Stan Cohen – Senior Wellness

Posts Tagged ‘exercise

5 Myths about Exercise and Older Adults

Myth 1: There’s no point to exercising. I’m going to get old anyway.

Fact: Exercise and strength training helps you look and feel younger and stay active longer. Regular physical activity lowers your risk for a variety of conditions, including Alzheimer’s and dementia, heart disease, diabetes, colon cancer, high blood pressure, and obesity.

Myth 2: Elderly people shouldn’t exercise. They should save their strength and rest.

Fact: Research shows that a sedentary lifestyle is unhealthy for the elderly. Period. Inactivity often causes seniors to lose the ability to do things on their own and can lead to more hospitalizations, doctor visits, and use of medicines for illnesses.

Myth 3: Exercise puts me at risk of falling down.

Fact: Regular exercise, by building strength and stamina, prevents loss of bone mass and improves balance, actually reducing your risk of falling.

Myth 4: It’s too late. I’m already too old, to start exercising

Fact: You’re never too old to exercise! If you’ve never exercised before, or it’s been a while, start with light walking and other gentle activities.

Myth 5: I’m disabled. I can’t exercise sitting down.

Fact: Chair-bound people face special challenges but can lift light weights, stretch, and do chair aerobics to increase range of motion, improve muscle tone, and promote cardiovascular health.

As a teacher of movement and balance exercises for seniors in Independent and assisted living center, I run across a good number of seniors who are used to sitting and doing nothing during the course of a normal day. I find this to be true also of most over 80 seniors who are home bound.

Having been a caregiver to my mother-in-law and working with my mom who is in her 80’s the main issues for them not exercising is not what I first thought it would be. I used to think they just don’t care and have chosen to give up and as a result have let themselves go.  Read the rest of this entry »

In the last few years working with the senior population I have run across a huge contingent of people who are their parents caregivers. There is also a tremendous number who see it coming as our boomer population ages and we start taking care of our parents who, by the way, are living longer and expect it of us.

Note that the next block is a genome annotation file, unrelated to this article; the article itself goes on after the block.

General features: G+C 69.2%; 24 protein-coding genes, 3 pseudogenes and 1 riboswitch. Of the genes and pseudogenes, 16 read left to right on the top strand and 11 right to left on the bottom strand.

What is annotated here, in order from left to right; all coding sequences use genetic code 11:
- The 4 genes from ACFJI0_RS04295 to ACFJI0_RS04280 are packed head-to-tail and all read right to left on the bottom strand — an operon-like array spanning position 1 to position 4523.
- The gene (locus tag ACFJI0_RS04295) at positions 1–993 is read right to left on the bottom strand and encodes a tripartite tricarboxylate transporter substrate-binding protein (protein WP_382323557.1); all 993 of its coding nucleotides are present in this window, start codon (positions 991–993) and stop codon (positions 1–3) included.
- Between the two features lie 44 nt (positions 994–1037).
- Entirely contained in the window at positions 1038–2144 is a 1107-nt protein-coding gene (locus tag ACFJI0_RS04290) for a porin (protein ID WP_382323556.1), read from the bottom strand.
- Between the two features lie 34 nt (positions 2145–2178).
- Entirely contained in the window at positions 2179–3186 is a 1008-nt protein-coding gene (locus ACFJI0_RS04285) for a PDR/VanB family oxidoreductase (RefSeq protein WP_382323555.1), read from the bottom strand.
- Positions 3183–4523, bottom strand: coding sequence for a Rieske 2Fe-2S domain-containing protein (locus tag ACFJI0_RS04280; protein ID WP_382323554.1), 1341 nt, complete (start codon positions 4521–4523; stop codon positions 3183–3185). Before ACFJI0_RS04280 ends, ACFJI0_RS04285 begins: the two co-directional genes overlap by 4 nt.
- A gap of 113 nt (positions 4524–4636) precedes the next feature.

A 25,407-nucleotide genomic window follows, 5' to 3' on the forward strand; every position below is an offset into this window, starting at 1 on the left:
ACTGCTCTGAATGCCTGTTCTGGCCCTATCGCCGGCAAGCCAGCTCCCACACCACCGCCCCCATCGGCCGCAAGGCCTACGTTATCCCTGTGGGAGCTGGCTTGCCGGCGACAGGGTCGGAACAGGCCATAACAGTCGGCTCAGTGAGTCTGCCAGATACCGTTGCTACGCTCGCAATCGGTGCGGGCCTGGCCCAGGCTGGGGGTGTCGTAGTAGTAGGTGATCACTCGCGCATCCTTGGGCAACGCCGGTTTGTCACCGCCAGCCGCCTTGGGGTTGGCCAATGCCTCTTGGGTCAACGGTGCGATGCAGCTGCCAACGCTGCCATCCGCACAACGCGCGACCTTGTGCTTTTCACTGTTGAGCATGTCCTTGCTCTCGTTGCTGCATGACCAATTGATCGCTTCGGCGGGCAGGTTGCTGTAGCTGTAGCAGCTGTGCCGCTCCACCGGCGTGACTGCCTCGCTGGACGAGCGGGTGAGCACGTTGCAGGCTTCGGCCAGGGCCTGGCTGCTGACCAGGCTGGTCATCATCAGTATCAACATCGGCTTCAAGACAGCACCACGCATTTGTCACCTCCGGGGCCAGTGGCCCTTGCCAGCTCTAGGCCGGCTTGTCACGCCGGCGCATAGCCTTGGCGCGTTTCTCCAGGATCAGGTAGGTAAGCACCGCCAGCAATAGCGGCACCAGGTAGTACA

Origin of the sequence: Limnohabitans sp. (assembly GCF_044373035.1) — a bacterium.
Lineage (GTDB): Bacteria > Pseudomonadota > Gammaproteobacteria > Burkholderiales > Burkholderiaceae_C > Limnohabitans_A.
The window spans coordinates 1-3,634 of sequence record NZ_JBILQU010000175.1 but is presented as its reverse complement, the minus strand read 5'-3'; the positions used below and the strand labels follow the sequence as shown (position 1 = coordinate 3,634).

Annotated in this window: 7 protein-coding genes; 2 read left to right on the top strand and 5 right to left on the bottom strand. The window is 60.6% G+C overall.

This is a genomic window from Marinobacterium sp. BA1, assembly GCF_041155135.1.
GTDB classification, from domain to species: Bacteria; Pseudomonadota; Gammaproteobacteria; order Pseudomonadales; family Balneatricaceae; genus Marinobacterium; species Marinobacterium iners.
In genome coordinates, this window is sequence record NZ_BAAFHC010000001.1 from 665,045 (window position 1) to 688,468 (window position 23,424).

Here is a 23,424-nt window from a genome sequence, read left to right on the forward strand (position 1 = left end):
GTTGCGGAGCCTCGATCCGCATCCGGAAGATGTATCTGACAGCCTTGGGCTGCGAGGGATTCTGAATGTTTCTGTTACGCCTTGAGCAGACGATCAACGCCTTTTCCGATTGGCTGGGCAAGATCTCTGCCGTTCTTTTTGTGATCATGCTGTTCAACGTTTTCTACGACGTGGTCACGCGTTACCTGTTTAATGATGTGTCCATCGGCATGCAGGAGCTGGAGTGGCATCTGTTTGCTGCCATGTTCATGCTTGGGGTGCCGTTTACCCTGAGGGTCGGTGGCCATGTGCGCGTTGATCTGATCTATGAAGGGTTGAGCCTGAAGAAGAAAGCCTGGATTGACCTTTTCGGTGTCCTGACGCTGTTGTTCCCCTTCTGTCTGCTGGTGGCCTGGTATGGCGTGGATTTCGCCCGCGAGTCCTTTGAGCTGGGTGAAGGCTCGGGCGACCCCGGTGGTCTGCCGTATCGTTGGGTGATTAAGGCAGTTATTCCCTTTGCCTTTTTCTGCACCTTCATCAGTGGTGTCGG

A few of the major issues of caregiving I hear about are burnout, anger, frustration, exhaustion, boredom, of course love and loneliness.  Most have aches and pains from the constant on their feet running here and there, lifting, bending, carrying, cleaning and all the other movements associated with the daily grind of assisting an older person.  The older and more fragile, the more work involved of course.  My own mother in law for example was dead weight, and much heavier for her size then she should have been. Read the rest of this entry »

Carole Carson
From Fat to Fit

Although it’s easier today than it was 10 years ago, staying fit while traveling is still a challenge. At home, I don’t keep a small refrigerator stocked with liquor and snacks next to my bed. But my hotel room has one, and the Snickers candy bar calls out my name around ten o’clock each night.

And when I breakfast at home, I am not surrounded by glazed doughnuts or luscious pastries too beautiful to eat. Nor does my evening meal tempt me with two or three of my favorite foods in quantities that even a lumberjack would have trouble polishing off. Read the rest of this entry »

Cinda Hocking, LMSW

How Often You Are Active

Be active for short periods of time (5-15 minutes of continuous activity) each day, and for longer times (20 minutes to 1 hour of continuous activity) at least three days a week in order to achieve and maintain your health goals. If you are including weight training, make sure to alternate it with a different activity every other day to allow muscles to rest. For all other activities, a good goal is at least 20 minutes of continuous motion every day. Make activity a priority and schedule it so it becomes a daily habit. Avoid overdoing it in order to “make up” for a missed session. Read the rest of this entry »

Cinda Hocking, LMSW

You may have heard, and many people believe, that as you age, especially if you have a chronic illness or history of injuries, that you become too frail to exert yourself anymore.

Older people become increasingly concerned about falling or exacerbating existing health problems, and are often encouraged and inclined to play it safe and become more sedentary. This cautious attitude is meant to help keep a person safer, but unfortunately usually has the opposite effect and makes them more vulnerable. Without regular use, muscles get out of condition and without practice balance, flexibility and endurance rapidly deteriorate. Read the rest of this entry »


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